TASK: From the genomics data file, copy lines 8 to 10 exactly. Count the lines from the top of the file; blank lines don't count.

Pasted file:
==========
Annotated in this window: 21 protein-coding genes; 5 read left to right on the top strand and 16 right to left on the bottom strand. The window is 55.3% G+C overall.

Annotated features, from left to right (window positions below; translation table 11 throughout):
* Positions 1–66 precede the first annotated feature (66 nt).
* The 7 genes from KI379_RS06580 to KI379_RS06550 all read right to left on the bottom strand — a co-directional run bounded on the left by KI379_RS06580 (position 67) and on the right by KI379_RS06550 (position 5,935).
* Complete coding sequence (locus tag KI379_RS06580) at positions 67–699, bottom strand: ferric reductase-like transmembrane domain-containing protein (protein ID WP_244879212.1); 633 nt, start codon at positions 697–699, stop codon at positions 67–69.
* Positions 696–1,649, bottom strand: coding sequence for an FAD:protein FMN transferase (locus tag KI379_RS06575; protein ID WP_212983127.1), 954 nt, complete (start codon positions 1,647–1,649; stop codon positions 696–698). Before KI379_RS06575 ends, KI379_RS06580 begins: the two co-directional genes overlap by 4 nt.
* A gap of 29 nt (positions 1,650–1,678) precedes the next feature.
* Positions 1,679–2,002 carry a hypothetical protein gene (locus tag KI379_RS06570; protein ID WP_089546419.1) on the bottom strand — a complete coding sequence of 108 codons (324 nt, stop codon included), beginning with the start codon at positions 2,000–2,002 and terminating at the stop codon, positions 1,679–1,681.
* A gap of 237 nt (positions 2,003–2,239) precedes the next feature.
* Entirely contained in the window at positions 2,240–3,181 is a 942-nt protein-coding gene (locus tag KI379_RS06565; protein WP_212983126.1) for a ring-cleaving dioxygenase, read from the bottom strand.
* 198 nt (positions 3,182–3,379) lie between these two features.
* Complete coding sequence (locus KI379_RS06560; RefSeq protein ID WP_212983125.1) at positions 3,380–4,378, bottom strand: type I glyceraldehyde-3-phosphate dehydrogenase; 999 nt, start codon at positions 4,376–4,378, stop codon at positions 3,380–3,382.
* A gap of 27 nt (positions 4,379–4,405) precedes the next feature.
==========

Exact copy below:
* Positions 1,679–2,002 carry a hypothetical protein gene (locus tag KI379_RS06570; protein ID WP_089546419.1) on the bottom strand — a complete coding sequence of 108 codons (324 nt, stop codon included), beginning with the start codon at positions 2,000–2,002 and terminating at the stop codon, positions 1,679–1,681.
* A gap of 237 nt (positions 2,003–2,239) precedes the next feature.
* Entirely contained in the window at positions 2,240–3,181 is a 942-nt protein-coding gene (locus tag KI379_RS06565; protein WP_212983126.1) for a ring-cleaving dioxygenase, read from the bottom strand.